December 4, 5 and 6, 2020
Friday, Saturday and Sunday
Visit local artists in their studios—virtually. See where they create and how they work. Art available for sale online.
Visit anytime or multiple times Friday–Sunday.
Support provided by:
Hazen Audel is Spokane born and raised. His artistic nature and skills are in his bloodline from a father who is an illustrator and Hall of Fame Hot Rod Builder. He was taught to paint, draw, sculpt and create at an early age and considers himself to have been a professional artist for over thirty years, beginning as a technical pen and ink, pencil, and painting textbook illustrator. He then started Hazen Audel Artworks LLC, which primarily focuses on large scale architectural and public metal sculpture.
Hazen is also an educator with over ten years as a high school biology and art teacher. Most recently Hazen has reached an international audience with his National Geographic television program "Primal Survivor" where he showcases and puts into practice traditional building and crafts as well as undertaking exhaustive cultural adventures while living with remote tribes and traditional people all over the world.
When he is back in Spokane, he invests much of his time building his art studio and multiple work spaces located in the Palouse country side where he can continue to build larger sculptures and also be able to teach art and skills classes such as ceramics, drawing and painting, silversmithing and jewelry, and metal and woodworking.
Sheila Evans has lived in the Pacific Northwest for most of her life and worked as a professional artist for the past 25 years. After earning a bachelor’s degree in fine art from Gonzaga University in 1988 and a ten-year stint as a graphic designer, Evans began her fine art career working primarily in pastel. She became internationally known through art publications, eventually earning a place in the permanent collection of a French pastel museum. After several years of exclusive work in pastel, she began painting in oil, expanding her subject matter to include still life and animals in addition to her original botanicals and landscapes.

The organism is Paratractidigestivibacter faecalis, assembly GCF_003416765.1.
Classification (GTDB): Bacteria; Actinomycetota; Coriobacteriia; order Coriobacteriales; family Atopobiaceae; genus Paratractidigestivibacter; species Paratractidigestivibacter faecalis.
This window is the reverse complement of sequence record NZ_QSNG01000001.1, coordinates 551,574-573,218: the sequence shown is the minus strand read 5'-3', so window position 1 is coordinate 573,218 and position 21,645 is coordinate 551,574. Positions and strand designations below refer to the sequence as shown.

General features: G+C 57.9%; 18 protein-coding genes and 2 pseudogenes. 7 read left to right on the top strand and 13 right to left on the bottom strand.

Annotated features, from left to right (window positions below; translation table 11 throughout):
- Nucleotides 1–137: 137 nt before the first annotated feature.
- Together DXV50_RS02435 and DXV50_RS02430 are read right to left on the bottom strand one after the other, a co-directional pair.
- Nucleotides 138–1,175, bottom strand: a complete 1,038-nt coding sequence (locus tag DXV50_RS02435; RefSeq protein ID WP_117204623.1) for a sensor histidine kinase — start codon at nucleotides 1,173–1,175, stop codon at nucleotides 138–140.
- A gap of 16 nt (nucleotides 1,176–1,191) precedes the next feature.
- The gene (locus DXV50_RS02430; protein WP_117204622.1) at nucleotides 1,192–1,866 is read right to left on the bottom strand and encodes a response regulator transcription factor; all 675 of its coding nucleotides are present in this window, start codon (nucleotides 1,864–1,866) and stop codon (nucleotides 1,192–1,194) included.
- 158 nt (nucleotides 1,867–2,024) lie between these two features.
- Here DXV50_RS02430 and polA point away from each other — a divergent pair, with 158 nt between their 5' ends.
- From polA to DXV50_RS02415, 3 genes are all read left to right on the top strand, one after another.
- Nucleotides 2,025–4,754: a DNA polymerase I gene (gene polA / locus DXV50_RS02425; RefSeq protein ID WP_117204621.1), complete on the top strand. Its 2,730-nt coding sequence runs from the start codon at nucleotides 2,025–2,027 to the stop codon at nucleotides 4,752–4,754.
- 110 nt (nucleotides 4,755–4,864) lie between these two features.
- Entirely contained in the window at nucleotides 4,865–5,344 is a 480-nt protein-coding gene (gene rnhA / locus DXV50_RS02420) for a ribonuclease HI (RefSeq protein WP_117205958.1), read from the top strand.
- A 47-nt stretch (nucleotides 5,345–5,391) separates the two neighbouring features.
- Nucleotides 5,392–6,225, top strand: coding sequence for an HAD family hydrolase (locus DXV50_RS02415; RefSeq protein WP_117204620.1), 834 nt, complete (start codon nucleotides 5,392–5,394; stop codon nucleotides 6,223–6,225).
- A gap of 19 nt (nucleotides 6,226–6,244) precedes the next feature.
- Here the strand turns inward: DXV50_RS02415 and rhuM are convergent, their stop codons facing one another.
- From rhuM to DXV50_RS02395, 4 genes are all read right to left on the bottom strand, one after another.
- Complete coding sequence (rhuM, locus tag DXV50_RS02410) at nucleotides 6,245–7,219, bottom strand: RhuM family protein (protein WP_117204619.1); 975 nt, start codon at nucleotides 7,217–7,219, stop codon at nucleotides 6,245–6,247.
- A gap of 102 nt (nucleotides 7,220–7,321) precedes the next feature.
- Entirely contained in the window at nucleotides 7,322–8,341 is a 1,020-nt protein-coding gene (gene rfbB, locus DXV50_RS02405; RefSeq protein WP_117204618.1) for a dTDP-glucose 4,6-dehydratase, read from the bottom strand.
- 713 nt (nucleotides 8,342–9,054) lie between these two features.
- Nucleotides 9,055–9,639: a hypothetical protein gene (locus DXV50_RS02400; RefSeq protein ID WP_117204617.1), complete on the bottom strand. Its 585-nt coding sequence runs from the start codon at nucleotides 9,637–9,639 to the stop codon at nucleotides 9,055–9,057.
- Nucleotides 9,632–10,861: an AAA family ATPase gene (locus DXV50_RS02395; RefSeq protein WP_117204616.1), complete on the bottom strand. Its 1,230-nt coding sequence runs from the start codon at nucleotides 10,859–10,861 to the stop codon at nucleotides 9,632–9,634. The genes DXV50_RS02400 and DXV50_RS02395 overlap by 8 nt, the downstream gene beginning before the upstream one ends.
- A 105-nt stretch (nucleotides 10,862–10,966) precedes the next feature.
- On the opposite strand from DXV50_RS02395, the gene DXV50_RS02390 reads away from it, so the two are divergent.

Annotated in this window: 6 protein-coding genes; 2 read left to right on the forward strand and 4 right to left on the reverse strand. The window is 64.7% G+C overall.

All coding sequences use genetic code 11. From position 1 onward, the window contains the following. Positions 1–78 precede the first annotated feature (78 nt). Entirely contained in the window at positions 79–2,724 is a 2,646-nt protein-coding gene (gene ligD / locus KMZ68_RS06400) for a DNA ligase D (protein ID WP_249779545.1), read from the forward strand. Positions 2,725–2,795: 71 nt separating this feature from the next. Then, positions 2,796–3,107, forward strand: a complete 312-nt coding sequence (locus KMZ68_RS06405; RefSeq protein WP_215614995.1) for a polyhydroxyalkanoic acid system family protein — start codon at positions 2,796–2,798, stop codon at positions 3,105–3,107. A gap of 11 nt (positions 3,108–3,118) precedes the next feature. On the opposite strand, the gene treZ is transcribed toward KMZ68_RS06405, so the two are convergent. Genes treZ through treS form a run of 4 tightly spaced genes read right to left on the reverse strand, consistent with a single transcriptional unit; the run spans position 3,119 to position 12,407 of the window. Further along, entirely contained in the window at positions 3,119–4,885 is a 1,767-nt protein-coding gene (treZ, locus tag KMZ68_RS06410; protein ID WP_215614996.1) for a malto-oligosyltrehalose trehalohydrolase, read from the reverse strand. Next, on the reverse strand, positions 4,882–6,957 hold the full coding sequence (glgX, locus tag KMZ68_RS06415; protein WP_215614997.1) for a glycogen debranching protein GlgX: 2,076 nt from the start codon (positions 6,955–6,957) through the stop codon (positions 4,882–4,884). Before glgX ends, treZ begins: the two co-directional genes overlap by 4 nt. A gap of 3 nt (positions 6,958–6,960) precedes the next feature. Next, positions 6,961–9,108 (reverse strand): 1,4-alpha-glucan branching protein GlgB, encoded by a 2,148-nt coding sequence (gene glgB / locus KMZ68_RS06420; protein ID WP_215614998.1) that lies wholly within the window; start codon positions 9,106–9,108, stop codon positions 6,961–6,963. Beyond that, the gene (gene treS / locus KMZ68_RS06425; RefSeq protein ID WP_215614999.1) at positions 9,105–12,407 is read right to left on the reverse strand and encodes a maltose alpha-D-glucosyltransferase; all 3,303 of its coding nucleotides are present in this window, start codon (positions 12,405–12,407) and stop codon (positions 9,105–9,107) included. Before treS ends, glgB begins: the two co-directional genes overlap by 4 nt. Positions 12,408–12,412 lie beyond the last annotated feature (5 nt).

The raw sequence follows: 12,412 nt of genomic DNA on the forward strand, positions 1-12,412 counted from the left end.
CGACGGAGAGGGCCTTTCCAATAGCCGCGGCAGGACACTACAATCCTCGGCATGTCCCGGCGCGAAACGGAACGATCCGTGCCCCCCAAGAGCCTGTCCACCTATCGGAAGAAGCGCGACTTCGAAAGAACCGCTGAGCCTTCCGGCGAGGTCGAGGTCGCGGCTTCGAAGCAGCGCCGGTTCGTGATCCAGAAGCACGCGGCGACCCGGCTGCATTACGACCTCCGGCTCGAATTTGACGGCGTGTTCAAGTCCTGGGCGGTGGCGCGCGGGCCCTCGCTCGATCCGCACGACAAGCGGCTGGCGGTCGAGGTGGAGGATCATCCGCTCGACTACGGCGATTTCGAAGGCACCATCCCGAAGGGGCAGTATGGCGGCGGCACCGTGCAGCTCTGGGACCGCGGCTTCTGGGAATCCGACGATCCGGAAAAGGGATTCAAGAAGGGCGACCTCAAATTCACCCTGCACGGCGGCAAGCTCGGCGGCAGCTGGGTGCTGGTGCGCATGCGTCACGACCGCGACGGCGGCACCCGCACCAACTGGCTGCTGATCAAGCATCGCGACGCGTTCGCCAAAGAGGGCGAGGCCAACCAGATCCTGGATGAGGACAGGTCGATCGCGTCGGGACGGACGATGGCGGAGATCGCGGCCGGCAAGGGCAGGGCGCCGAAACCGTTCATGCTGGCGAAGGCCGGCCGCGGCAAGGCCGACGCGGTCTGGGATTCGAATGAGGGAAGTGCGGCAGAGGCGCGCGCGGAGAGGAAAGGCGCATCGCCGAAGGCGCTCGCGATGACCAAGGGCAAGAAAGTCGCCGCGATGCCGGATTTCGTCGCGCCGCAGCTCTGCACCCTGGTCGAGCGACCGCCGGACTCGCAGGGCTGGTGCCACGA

In 2016, Sheila participated in her first show as an enamelist at The Art Spirit Gallery. The gallery continues to represent her large-scale enamel work, which depicts themes of animals and nature. Her latest series, “Disappearing,” explores the recent rollbacks of environmental protections, and asks, what do we lose when we fail to protect our world?
“I am often asked why do I create? My answer is always the same, I am not sure why I make art, it is not easy. I feel very vulnerable doing it and yet I can hardly wait to start my next project. My drive to experience the creative process started early—I was a ballerina for 17 years and once that outlet had run its course I redirected my energy to fiber art. My current work utilizes yarn wrapped and woven onto old silk screen frames. I love the layers and intricate patterns that appear as I am weaving. It is the mystery of creation that keeps moving me forward.”
Kimber’s Work has been shown at: Jacklin Arts Center Fiber Arts Show 2013; Terrain Event 2013-2019; Emerge Event 2014-0215; Studio l07; 2014 Blackwell Gallery; 2015 Bazaar; 2015 Emerge Fiber Arts Show; 2016 Mayor’s Awards in the Arts; 2016 Rally Spokane; 2017 Emerge Gallery; 2017 Terrain Gallery; and 2018 Alto in Portland Oregon.
Melissa Lang received a BFA degree in painting at Eastern Washington University and her MFA in painting and sculpture from the University of New Orleans. She works as a full-time professional artist in addition to a teaching adjunct and serving as a Visiting Artist/Lecturer/Reviewer at local colleges and universities. She exhibits her paintings and drawings locally and nationally, and has completed several temporary wall drawings and murals at the Jundt Art Museum at Gonzaga University, the Northwest Museum of Arts and Culture, and at the Port Angeles Fine Art Center. Her work has been represented at the Gail Severn Gallery in Sun Valley, Idaho as well as the Lorinda Knight Gallery in Spokane and was presented in a two person show at Gonzaga’s Jundt Museum in 2011.